The latter is much harder for Magona, who is similar to the meek, mild-mannered character, Vincent he plays in Abnormal Loads. “I don’t get out much,” he says apologetically, often.

But they’ve obviously scored kudos with the audience: Two girls come over and animatedly discuss the play’s ending with the cast — one of them admits to leading the standing ovation during their final show.

But the National Arts Festival is obviously more than drunken nocturnal conversations about art that you loved or loathed.

Retired Constitutional Court judge Albie Sachs delivered a gracious and insightful talk entitled Challenging Questions — Have the Beautyful People Been Born — a play on Ghanaian writer Ai Kwe Armah’s critique of post-colonial corruption in the novel, The Beautyful Ones are not Yet Born.

Sachs, who felt that the South African Constitution “recognises both the possibility and the fallibility of humanity”, flagged corruption, sexual predation and unemployment as post-apartheid South Africa’s main challenges.

He also took the audience into the nuanced contestations between progressive, humanistic elements within the ruling ANC and the more regressive emergent tendencies. These are ongoing, he assured the audience.

Journalist Denis Beckett followed Sachs as one of ThinkFest!’s Free Thinking Speakers. His talk, entitled Muammar, Hosni, Laurent and the End of Democracy as We Know It was mildly unconvincing.

Beckett essentially suggested that the historical trajectory of power meant it was being increasingly devolved away from the elite and towards the majority. That democracy was at stage two — where one is the lowest and stage 10 the ideal articulation of democracy — and that stage two was the first “without guns or knives”, but rather a revolution happening in the minds.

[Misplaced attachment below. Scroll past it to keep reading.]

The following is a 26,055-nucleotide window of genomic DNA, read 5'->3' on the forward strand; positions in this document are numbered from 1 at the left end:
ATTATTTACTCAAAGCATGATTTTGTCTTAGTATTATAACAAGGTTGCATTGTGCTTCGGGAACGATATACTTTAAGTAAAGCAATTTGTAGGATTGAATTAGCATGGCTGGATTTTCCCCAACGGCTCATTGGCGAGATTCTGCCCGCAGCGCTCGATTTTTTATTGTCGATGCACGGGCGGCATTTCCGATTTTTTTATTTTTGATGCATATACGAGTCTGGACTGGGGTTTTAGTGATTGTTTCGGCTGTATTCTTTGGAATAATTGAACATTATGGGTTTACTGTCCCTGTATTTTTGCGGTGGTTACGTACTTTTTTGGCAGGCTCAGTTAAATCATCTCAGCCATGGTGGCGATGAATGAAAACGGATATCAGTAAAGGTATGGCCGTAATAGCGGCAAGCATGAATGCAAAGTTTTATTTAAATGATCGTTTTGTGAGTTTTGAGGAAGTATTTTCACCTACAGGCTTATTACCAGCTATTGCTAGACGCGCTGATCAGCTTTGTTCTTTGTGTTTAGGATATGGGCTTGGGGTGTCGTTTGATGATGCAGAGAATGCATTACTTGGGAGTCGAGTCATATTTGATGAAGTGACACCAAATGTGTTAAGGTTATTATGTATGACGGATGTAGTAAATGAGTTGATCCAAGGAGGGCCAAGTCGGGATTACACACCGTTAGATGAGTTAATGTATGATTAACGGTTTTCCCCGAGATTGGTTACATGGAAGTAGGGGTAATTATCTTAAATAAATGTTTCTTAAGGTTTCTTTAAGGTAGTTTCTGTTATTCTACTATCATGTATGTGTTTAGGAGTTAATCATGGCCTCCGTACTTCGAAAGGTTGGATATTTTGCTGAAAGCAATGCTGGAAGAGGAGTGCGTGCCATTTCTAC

This was difficult to buy when stage two democracy in South Africa is characterised by increasing state violence against dissident voices as evidenced by the murder of Andries Tatane in Ficksburg, the attempted evisceration, allegedly by elements connected to the local ANC, of the Abahlali baseMjondolo shack dwellers movement at Kennedy Road shack settlement in 2009, et cetera.

Abahlali’s mobilisation in Kennedy Road and other shack settlements had shades of a new Swiss Canton-style democracy that Beckett appeared to be advocating: that those, portioned off into smaller communities, most affected by decisions, would have the most say in those decisions.

Away from the matters relating to South Africa’s beguiling, contradictory constitutional democracy, one was reminded of Jacques Rancière’s observation that “the important thing is the possibility to exchange one sorrow for another, and in a sense the pleasure in literature and culture is the ability to exchange one sorrow for another sorrow”, at the jazz gig showcasing English saxophonist Soweto Kinch and Standard Bank Young Jazz Artist for 2011, pianist Bokani Dyer.

The set moved from critiques of war to the sheer pleasure of sound leaving Rancière, Sachs and Abnormal Loads to echo into the frigid night.